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dc.contributor.authorGärtner, Runeen_US
dc.contributor.authorCronin-Fenton, Deirdreen_US
dc.contributor.authorHundborg, Heidi Hen_US
dc.contributor.authorPedersen, Larsen_US
dc.contributor.authorLash, Timothy Len_US
dc.contributor.authorSørensen, Henrik Toften_US
dc.contributor.authorKroman, Nielsen_US
dc.date.accessioned2012-01-11T22:21:33Z
dc.date.available2012-01-11T22:21:33Z
dc.date.copyright2010en_US
dc.date.issued2010-1-24en_US
dc.identifier.citationGärtner, Rune, Deirdre Cronin-Fenton, Heidi H Hundborg, Lars Pedersen, Timothy L Lash, Henrik Toft Sørensen, Niels Kroman. "Use of selective serotonin reuptake inhibitors and risk of re-operation due to post-surgical bleeding in breast cancer patients: a Danish population-based cohort study" BMC Surgery 10:3. (2010)en_US
dc.identifier.issn1471-2482en_US
dc.identifier.urihttp://hdl.handle.net/2144/3261
dc.description.abstractBACKGROUND. Selective serotonin reuptake inhibitors (SSRI) decrease platelet-function, which suggests that SSRI use may increase the risk of post-surgical bleeding. Few studies have investigated this potential association. METHODS. We conducted a population-based study of the risk of re-operation due to post-surgical bleeding within two weeks of primary surgery among Danish women with primary breast cancer. Patients were categorised according to their use of SSRI: never users, current users (SSRI prescription within 30 days of initial breast cancer surgery), and former users (SSRI prescription more than 30 days before initial breast cancer surgery). We calculated the risk of re-operation due to post-surgical bleeding within 14 days of initial surgery, and the relative risk (RR) of re-operation comparing SSRI users with never users of SSRI adjusting for potential confounders. RESULTS. 389 of 14,464 women (2.7%) were re-operated. 1592 (11%) had a history of SSRI use. Risk of re-operation was 2.6% among never users, 7.0% among current SSRI users, and 2.7% among former users. Current users thus had an increased risk of re-operation due to post-operative bleeding (adjusted relative risk = 2.3; 95% confidence interval (CI) = 1.4, 3.9) compared with never users. There was no increased risk of re-operation associated with former use of SSRI (RR = 0.93, 95% CI = 0.66, 1.3). CONCLUSIONS. Current use of SSRI is associated with an increased risk of re-operation due to bleeding after surgery for breast cancer.en_US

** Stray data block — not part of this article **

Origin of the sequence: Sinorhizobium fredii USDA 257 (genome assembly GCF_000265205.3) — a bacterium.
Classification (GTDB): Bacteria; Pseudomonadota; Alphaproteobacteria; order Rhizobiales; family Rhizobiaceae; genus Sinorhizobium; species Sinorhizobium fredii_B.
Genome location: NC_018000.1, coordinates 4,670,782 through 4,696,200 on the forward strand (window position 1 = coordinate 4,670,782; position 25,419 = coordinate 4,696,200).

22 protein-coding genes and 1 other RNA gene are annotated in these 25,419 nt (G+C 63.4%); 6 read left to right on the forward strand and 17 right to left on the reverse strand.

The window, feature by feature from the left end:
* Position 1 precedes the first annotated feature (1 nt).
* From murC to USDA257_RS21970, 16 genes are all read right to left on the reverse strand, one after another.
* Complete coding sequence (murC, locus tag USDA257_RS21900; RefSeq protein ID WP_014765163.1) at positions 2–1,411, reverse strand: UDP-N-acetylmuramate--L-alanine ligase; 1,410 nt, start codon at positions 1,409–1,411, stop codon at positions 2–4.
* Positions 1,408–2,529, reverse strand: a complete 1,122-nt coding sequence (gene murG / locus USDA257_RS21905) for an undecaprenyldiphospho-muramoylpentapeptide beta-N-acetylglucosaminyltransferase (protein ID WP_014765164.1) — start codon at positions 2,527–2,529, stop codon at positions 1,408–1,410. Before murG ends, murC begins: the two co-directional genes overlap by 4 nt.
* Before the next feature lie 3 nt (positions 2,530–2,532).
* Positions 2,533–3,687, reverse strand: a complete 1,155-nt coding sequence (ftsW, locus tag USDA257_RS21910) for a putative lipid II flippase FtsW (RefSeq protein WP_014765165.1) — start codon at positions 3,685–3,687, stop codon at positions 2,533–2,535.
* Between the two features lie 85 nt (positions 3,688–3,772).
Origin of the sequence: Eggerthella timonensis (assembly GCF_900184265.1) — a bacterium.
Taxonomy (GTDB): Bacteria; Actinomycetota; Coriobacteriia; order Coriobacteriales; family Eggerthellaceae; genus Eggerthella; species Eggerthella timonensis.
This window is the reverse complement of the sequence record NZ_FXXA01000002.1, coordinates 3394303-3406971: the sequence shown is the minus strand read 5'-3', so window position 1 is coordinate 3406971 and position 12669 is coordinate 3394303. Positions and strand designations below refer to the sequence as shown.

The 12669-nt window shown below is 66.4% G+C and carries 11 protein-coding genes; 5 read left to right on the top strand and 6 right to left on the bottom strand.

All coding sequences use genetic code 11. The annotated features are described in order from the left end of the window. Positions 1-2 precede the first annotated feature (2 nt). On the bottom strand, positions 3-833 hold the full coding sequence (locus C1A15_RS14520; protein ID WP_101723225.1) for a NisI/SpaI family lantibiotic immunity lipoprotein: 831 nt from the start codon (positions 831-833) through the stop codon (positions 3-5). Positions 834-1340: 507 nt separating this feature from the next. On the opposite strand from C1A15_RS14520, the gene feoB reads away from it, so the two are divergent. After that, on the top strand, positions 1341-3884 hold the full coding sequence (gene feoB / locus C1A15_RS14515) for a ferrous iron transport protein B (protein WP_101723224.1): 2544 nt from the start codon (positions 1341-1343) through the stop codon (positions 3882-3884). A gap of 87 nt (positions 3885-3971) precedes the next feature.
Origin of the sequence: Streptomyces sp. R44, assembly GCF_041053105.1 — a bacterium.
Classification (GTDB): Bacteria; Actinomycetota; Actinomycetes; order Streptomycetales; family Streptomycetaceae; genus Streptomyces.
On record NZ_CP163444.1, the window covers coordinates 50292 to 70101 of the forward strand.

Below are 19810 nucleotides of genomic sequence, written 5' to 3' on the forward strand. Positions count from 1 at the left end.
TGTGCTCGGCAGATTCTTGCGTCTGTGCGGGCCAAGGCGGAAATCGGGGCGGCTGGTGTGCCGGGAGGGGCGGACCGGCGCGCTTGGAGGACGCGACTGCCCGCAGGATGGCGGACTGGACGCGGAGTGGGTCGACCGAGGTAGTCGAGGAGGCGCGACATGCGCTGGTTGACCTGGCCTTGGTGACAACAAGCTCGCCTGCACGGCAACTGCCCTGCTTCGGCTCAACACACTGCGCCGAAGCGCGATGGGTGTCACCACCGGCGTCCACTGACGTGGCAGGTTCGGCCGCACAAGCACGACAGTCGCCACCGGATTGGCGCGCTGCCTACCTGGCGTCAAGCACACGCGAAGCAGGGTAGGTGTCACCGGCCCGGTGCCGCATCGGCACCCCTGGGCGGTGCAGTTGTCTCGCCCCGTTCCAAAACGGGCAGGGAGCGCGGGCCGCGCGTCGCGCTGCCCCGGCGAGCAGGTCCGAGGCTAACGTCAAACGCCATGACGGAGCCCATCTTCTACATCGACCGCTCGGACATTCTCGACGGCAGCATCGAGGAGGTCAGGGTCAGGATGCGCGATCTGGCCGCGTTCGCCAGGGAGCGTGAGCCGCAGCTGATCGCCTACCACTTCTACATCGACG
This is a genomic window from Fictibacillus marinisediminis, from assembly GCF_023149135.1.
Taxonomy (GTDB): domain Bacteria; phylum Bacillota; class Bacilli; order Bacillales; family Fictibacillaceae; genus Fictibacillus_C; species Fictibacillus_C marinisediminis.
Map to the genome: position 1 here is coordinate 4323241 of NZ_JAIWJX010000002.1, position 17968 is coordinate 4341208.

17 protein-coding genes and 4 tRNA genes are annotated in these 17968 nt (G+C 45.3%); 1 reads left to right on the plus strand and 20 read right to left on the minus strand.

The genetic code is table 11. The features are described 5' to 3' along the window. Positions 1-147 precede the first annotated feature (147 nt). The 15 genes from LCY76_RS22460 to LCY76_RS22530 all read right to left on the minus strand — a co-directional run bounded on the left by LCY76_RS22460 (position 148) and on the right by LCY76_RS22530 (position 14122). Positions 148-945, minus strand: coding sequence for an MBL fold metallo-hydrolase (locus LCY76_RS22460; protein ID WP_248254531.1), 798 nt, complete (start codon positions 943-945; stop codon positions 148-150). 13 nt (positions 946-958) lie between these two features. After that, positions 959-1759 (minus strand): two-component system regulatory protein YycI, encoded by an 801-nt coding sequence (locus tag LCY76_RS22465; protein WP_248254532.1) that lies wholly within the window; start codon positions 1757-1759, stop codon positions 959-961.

dc.description.sponsorshipRigshospitalet; Danish Cancer Society; Breast Friends; Lundbeck Foundation; Karen Elise Jensen Foundation; Western Danish Research Forum for Health Sciences; Aarhus Universityen_US
dc.language.isoenen_US
dc.publisherBioMed Centralen_US
dc.rightsCopyright 2010 Gärtner et al; licensee BioMed Central Ltd. This is an Open Access article distributed under the terms of the Creative Commons Attribution License (http://creativecommons.org/licenses/by/2.0), which permits unrestricted use, distribution, and reproduction in any medium, provided the original work is properly cited.en_US
dc.rights.urihttp://creativecommons.org/licenses/by/2.0en_US
dc.titleUse of Selective Serotonin Reuptake Inhibitors and Risk of Re-Operation Due to Post-Surgical Bleeding in Breast Cancer Patients: A Danish Population-Based Cohort Studyen_US
dc.typearticleen_US
dc.identifier.doi10.1186/1471-2482-10-3en_US
dc.identifier.pubmedid20096133en_US
dc.identifier.pmcid2823600en_US


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Copyright 2010 Gärtner et al; licensee BioMed Central Ltd. This is an Open Access article distributed under the terms of the Creative Commons Attribution License (http://creativecommons.org/licenses/by/2.0), which permits unrestricted use, distribution, and reproduction in any medium, provided the original work is properly cited.
Except where otherwise noted, this item's license is described as Copyright 2010 Gärtner et al; licensee BioMed Central Ltd. This is an Open Access article distributed under the terms of the Creative Commons Attribution License (http://creativecommons.org/licenses/by/2.0), which permits unrestricted use, distribution, and reproduction in any medium, provided the original work is properly cited.